• It might be of interest to you that electronic nicotine delivery systems are the new book of business for the tobacco companies.




My question to you, or more precisely my challenge is, where are you with smoking for behavioral health patients, and if you are concerned, as you should be, what are you prepared to do about it?







American Psychiatric Association (APA). (2013). Diagnostic and statistical manual of mental disorders (5th ed.). Arlington, VA: Author. 

Gulliver, S. B., Kamholtz, B. W., & Helstrom, A. W. (2006). Smoking cessation and alcohol abstinence: What do the data tell us? Alcohol Research and Health, 29(3), 208–12. 
Hughes, J. R., Hatsukami, D. K., Mitchell, J. E., & Dahlgren, L. A. (1986). Prevalence of smoking among psychiatric outpatients. American Journal of Psychiatry, 143(8), 993–7.
Hughes, J. R. (1995). Combining behavioral therapy and pharmacotherapy for smoking cessation: An update. NIDA Research Monograph, 150, 92–109. 
Kobayashi, M., Ito, H., Okumura, Y., Mayahara, K., Matsumoto, Y., & Hirakawa, J. (2010). Hospital readmission in first-time admitted patients with schizophrenia: smoking patients had higher hospital readmission rate than non-smoking patients. International Journal of Psychiatry in Medicine, 40(3), 247–57.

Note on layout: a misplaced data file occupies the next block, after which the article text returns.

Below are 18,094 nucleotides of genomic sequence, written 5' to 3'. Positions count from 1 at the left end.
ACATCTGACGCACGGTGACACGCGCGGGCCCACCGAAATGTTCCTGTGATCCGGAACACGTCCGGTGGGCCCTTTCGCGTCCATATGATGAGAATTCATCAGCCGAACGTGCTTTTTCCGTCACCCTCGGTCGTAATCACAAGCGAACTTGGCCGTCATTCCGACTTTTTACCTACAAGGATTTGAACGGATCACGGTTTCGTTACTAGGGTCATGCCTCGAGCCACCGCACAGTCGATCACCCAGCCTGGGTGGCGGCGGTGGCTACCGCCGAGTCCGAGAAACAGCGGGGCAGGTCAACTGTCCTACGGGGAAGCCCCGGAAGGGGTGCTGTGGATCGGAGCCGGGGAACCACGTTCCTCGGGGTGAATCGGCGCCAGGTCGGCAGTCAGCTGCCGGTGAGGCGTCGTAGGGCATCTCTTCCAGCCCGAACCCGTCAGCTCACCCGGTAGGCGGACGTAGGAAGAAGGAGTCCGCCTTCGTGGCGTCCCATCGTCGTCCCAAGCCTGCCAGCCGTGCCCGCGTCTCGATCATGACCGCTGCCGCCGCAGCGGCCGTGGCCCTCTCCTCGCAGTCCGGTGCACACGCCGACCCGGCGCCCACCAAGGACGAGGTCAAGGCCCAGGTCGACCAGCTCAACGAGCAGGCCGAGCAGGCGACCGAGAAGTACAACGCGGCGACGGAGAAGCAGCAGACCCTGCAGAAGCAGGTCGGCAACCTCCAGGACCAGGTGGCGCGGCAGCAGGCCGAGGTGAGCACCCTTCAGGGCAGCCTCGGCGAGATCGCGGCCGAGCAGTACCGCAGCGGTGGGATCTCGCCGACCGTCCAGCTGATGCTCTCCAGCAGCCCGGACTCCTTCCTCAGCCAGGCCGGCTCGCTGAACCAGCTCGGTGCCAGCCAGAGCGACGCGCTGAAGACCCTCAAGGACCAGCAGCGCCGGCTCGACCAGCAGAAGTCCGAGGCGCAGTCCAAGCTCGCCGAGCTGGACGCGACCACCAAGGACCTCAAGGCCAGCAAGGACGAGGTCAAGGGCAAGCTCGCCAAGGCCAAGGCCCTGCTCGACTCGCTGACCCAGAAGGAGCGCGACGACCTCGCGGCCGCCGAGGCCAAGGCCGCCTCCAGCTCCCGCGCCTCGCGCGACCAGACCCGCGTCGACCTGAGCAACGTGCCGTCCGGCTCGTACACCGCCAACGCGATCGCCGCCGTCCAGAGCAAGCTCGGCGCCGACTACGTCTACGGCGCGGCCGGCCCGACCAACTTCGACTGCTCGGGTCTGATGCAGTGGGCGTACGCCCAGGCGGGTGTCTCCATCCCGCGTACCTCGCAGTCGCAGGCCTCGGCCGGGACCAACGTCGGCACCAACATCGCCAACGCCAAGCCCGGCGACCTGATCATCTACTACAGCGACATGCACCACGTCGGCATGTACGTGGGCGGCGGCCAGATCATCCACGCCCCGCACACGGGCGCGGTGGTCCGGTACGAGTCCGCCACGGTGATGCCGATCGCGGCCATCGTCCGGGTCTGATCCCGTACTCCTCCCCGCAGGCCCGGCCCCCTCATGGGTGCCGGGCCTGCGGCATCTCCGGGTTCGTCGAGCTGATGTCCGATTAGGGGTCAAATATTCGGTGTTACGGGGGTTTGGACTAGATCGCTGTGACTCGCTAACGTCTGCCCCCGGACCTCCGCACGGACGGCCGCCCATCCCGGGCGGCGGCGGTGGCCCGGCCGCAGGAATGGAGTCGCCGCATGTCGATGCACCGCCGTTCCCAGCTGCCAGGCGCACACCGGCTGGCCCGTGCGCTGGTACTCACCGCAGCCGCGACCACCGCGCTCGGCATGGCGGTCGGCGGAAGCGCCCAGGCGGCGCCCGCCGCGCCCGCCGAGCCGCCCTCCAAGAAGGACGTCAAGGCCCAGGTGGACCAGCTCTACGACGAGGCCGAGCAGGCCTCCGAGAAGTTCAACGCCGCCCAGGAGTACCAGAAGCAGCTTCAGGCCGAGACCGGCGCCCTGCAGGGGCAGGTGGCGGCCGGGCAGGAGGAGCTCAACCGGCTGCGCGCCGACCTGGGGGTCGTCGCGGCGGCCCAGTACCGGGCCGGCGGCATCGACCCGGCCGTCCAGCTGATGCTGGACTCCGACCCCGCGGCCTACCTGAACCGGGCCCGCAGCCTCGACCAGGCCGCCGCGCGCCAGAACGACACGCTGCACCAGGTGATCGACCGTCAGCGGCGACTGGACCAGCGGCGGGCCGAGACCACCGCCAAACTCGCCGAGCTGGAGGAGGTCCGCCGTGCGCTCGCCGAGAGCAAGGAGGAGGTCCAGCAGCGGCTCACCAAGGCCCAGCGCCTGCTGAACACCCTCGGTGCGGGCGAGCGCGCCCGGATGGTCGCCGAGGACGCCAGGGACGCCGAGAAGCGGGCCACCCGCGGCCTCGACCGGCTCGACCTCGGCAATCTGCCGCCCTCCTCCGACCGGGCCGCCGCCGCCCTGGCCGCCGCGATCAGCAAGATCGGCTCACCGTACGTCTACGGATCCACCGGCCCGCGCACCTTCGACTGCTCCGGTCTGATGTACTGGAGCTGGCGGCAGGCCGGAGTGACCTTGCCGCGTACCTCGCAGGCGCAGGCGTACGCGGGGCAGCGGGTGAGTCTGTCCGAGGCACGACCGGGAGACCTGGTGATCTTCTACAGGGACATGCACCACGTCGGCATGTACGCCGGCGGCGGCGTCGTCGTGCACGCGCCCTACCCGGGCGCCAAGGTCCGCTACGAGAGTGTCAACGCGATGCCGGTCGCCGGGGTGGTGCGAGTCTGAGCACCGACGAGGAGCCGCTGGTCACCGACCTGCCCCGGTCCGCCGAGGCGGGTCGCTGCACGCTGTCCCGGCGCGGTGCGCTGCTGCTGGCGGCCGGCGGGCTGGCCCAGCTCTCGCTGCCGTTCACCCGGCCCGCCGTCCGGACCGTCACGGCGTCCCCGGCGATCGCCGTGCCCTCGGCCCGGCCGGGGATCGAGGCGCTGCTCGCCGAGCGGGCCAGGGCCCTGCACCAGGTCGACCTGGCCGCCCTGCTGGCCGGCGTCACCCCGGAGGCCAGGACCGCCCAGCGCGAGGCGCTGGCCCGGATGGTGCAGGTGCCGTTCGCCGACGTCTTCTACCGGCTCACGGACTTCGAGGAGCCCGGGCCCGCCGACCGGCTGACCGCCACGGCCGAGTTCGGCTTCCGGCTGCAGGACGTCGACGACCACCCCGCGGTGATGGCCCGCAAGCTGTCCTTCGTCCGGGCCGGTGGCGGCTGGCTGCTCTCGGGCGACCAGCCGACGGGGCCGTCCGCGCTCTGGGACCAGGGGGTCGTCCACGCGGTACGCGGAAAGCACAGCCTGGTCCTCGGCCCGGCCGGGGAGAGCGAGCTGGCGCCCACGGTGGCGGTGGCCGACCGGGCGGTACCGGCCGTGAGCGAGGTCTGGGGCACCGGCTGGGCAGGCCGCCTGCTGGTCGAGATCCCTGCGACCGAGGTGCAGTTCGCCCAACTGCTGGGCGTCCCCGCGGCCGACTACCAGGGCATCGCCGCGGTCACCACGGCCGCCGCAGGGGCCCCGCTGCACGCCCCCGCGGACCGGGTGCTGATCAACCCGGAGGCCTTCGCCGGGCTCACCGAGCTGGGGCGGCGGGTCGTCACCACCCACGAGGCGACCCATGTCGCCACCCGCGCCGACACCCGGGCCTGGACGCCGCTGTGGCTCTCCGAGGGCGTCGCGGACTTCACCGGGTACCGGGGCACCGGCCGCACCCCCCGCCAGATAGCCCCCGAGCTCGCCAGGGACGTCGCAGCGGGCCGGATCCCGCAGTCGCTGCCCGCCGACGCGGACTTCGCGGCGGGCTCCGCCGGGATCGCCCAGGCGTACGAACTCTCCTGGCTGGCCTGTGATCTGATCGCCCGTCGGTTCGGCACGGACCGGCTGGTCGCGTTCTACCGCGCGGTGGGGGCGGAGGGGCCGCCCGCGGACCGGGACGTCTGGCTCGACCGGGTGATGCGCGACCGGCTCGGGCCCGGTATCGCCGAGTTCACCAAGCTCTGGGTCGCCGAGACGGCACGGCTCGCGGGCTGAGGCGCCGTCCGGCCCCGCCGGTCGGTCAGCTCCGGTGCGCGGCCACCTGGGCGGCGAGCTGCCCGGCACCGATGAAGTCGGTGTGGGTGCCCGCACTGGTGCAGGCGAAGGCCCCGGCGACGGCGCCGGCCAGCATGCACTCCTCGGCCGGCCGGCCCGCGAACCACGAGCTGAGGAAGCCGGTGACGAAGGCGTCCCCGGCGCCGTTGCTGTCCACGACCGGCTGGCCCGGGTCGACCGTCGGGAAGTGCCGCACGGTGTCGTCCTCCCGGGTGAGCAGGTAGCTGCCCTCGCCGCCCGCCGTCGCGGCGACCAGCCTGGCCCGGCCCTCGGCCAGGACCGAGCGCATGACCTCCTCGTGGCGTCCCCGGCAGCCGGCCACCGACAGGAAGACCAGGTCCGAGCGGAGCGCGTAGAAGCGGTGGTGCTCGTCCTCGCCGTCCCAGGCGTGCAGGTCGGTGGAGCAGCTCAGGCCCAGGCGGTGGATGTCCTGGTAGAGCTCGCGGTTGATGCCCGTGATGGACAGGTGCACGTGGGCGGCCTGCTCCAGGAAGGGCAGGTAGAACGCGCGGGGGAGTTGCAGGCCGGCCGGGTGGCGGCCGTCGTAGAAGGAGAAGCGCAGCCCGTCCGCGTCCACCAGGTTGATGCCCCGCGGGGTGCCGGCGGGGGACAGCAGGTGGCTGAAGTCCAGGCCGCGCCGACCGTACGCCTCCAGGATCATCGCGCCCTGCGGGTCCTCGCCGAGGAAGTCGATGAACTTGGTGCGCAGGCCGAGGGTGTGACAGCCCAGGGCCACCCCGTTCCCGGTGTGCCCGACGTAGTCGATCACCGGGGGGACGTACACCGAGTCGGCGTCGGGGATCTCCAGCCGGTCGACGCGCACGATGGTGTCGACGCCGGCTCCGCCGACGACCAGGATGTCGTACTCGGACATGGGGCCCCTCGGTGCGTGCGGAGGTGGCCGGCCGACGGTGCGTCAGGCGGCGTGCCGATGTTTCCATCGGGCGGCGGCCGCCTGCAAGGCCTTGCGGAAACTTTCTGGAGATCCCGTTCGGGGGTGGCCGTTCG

National Institutes of Health (NIH). (2006). Alcohol use and alcohol use disorders in the United States: Main findings from the 2001–2002 national epidemiologic survey on alcohol and related conditions (NESARC). Retrieved from http://pubs.niaaa.nih.gov/publications/NESARC_DRM/NESARCDRM.pdf
Prochaska, J. J., Delucchi, K., & Hall, S. M. (2004). A meta-analysis of smoking cessation interventions with individuals in substance abuse treatment or recovery. Journal of Consulting and Clinical Psychology, 72(6), 1144–56. 
Sharp, J. R., Schwartz, S., Nightingale, T., & Novak, S. (2003). Targeting nicotine addiction in a substance abuse program. Science and Practice Perspectives, 2(1), 33–9.